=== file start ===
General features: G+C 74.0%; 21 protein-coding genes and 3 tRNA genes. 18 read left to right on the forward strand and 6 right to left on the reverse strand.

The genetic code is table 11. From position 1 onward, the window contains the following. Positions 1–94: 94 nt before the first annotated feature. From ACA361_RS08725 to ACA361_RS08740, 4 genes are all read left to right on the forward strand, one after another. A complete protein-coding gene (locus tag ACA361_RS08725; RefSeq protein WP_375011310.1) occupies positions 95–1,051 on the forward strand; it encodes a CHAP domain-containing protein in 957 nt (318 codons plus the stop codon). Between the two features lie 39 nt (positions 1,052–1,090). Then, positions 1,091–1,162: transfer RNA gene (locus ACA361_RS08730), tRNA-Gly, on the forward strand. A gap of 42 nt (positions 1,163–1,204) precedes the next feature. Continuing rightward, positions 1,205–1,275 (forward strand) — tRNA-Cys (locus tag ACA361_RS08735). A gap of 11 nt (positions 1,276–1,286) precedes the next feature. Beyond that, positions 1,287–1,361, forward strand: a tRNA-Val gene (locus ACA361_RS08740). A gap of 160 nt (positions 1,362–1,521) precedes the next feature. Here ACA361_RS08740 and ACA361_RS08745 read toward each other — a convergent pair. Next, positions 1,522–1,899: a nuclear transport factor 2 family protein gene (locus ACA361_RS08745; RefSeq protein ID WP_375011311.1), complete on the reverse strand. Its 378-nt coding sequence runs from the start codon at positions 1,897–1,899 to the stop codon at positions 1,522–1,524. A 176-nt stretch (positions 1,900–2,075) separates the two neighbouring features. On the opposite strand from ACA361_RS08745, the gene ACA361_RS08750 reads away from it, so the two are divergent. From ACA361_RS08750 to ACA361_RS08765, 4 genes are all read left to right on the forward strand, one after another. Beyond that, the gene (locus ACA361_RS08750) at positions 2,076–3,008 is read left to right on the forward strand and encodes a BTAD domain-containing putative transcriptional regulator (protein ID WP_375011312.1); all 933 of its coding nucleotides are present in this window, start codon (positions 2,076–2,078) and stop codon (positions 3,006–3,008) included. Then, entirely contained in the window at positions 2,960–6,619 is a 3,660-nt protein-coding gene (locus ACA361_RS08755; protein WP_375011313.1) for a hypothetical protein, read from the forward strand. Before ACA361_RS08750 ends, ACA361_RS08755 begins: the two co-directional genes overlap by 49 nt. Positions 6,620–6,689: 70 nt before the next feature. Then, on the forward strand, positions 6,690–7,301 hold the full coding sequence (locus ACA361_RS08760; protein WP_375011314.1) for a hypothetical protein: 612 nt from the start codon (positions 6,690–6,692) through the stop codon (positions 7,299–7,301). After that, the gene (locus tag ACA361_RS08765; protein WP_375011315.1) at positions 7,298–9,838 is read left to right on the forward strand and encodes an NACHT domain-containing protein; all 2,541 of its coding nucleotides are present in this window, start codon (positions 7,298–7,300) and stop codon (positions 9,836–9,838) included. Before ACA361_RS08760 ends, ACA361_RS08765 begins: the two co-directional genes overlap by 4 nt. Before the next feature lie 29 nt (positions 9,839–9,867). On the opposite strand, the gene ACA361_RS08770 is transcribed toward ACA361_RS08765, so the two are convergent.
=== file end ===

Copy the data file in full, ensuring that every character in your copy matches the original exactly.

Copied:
General features: G+C 74.0%; 21 protein-coding genes and 3 tRNA genes. 18 read left to right on the forward strand and 6 right to left on the reverse strand.

The genetic code is table 11. From position 1 onward, the window contains the following. Positions 1–94: 94 nt before the first annotated feature. From ACA361_RS08725 to ACA361_RS08740, 4 genes are all read left to right on the forward strand, one after another. A complete protein-coding gene (locus tag ACA361_RS08725; RefSeq protein WP_375011310.1) occupies positions 95–1,051 on the forward strand; it encodes a CHAP domain-containing protein in 957 nt (318 codons plus the stop codon). Between the two features lie 39 nt (positions 1,052–1,090). Then, positions 1,091–1,162: transfer RNA gene (locus ACA361_RS08730), tRNA-Gly, on the forward strand. A gap of 42 nt (positions 1,163–1,204) precedes the next feature. Continuing rightward, positions 1,205–1,275 (forward strand) — tRNA-Cys (locus tag ACA361_RS08735). A gap of 11 nt (positions 1,276–1,286) precedes the next feature. Beyond that, positions 1,287–1,361, forward strand: a tRNA-Val gene (locus ACA361_RS08740). A gap of 160 nt (positions 1,362–1,521) precedes the next feature. Here ACA361_RS08740 and ACA361_RS08745 read toward each other — a convergent pair. Next, positions 1,522–1,899: a nuclear transport factor 2 family protein gene (locus ACA361_RS08745; RefSeq protein ID WP_375011311.1), complete on the reverse strand. Its 378-nt coding sequence runs from the start codon at positions 1,897–1,899 to the stop codon at positions 1,522–1,524. A 176-nt stretch (positions 1,900–2,075) separates the two neighbouring features. On the opposite strand from ACA361_RS08745, the gene ACA361_RS08750 reads away from it, so the two are divergent. From ACA361_RS08750 to ACA361_RS08765, 4 genes are all read left to right on the forward strand, one after another. Beyond that, the gene (locus ACA361_RS08750) at positions 2,076–3,008 is read left to right on the forward strand and encodes a BTAD domain-containing putative transcriptional regulator (protein ID WP_375011312.1); all 933 of its coding nucleotides are present in this window, start codon (positions 2,076–2,078) and stop codon (positions 3,006–3,008) included. Then, entirely contained in the window at positions 2,960–6,619 is a 3,660-nt protein-coding gene (locus ACA361_RS08755; protein WP_375011313.1) for a hypothetical protein, read from the forward strand. Before ACA361_RS08750 ends, ACA361_RS08755 begins: the two co-directional genes overlap by 49 nt. Positions 6,620–6,689: 70 nt before the next feature. Then, on the forward strand, positions 6,690–7,301 hold the full coding sequence (locus ACA361_RS08760; protein WP_375011314.1) for a hypothetical protein: 612 nt from the start codon (positions 6,690–6,692) through the stop codon (positions 7,299–7,301). After that, the gene (locus tag ACA361_RS08765; protein WP_375011315.1) at positions 7,298–9,838 is read left to right on the forward strand and encodes an NACHT domain-containing protein; all 2,541 of its coding nucleotides are present in this window, start codon (positions 7,298–7,300) and stop codon (positions 9,836–9,838) included. Before ACA361_RS08760 ends, ACA361_RS08765 begins: the two co-directional genes overlap by 4 nt. Before the next feature lie 29 nt (positions 9,839–9,867). On the opposite strand, the gene ACA361_RS08770 is transcribed toward ACA361_RS08765, so the two are convergent.